What does this mean to those that have given their “last full measure” and those “happy few” that bear the burden of prosecuting the war? It means that their sacrifices may not be enough and will like the veterans of Vietnam come home without victory despite never losing a battle.  After Vietnam the force was cut back, military personnel who gave all they had on the battlefield were turned out of the service and even officers reverted to enlisted status to remain in the Army and Marine Corps.  Today even as the war rages cuts are being made to the force and those cuts will only get bigger as time goes on. Like Vietnam we already have a substantial number of veterans suffering from wounds physical, psychological and spiritual unable to get adequate care or assistance from an overburdened, underfunded, under staffed and often dysfunctional or even worse uncaring Department of Veterans Affairs facilities. Others that have served most of their careers at war and are approaching retirement are seeing the benefits that they earned with their flesh and blood and the long sacrifice of themselves and their families being termed “a rich entitlement program” targeted for reductions in pensions and medical care.  People that make these decisions if they served in the military at all often served only in peacetime or in times of short military conflicts and thus really do not understand the terrible cost and burdens placed on those that serve and continue to serve in this “war without end.”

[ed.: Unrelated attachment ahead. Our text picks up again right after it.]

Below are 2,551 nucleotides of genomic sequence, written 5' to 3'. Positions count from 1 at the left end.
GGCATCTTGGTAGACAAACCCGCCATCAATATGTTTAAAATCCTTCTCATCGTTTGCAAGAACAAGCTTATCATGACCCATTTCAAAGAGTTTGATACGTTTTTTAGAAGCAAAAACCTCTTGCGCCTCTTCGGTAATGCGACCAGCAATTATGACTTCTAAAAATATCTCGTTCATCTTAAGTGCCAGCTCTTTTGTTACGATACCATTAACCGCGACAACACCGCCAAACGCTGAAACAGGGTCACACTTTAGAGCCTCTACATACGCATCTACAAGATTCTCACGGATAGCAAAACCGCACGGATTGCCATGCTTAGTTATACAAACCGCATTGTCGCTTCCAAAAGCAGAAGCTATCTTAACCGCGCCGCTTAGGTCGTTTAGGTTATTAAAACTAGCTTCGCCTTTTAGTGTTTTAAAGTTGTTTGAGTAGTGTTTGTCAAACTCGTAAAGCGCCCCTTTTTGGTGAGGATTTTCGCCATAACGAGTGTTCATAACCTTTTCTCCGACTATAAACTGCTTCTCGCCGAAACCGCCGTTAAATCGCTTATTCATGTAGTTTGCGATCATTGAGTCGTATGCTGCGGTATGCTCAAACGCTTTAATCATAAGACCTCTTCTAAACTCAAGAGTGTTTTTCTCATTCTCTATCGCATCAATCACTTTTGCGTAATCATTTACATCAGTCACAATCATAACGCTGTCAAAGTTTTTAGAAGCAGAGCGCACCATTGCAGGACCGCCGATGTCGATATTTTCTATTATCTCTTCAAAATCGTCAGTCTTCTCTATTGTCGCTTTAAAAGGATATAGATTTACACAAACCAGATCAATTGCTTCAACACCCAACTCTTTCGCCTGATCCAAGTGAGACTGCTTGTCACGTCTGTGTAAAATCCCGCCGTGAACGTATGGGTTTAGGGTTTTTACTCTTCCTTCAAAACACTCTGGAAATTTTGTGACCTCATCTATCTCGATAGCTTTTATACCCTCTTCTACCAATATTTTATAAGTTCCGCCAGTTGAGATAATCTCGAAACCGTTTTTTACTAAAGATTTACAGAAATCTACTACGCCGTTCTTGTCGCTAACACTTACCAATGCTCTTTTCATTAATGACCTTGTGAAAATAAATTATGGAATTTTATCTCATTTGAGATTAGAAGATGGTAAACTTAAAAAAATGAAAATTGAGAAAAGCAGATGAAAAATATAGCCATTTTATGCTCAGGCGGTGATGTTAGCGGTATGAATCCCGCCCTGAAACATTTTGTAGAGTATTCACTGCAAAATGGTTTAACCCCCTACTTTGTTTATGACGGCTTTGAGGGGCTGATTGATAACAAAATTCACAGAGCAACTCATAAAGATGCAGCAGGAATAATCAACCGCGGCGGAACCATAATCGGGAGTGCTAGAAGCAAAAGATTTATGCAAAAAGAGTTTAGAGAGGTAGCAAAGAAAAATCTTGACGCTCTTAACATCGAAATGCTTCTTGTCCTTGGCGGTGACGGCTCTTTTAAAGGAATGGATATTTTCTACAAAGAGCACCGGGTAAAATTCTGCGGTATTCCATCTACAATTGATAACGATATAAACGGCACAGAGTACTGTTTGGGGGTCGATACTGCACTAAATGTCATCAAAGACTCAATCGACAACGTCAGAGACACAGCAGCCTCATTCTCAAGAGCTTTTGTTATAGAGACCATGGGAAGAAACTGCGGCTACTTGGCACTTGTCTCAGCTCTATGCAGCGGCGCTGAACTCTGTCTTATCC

Since Monday is Memorial Day and I simply ask that people take a few minutes and reflect on sacrifices of those that served in this war, wars past or those that continue to volunteer and serve in harm’s way far from home in a cause that the government does not understand and the public no longer supports.  Yes people treat military personnel better than in times past, there is little hostility to the military but at the same time has little social connection to or understanding of, thus we are a small brotherhood forged by a war that most of our fellow citizens can comprehend.

One of my Brothers: RP2 Nelson Lebron in Iraq

As for all who served we are part of a Band of Brothers.  As William Shakespeare so well wrote in Henry V:

WESTMORELAND. O that we now had here
But one ten thousand of those men in England
That do no work to-day!

KING. What’s he that wishes so?
My cousin Westmoreland? No, my fair cousin;
If we are mark’d to die, we are enow
To do our country loss; and if to live,
The fewer men, the greater share of honour.
God’s will! I pray thee, wish not one man more.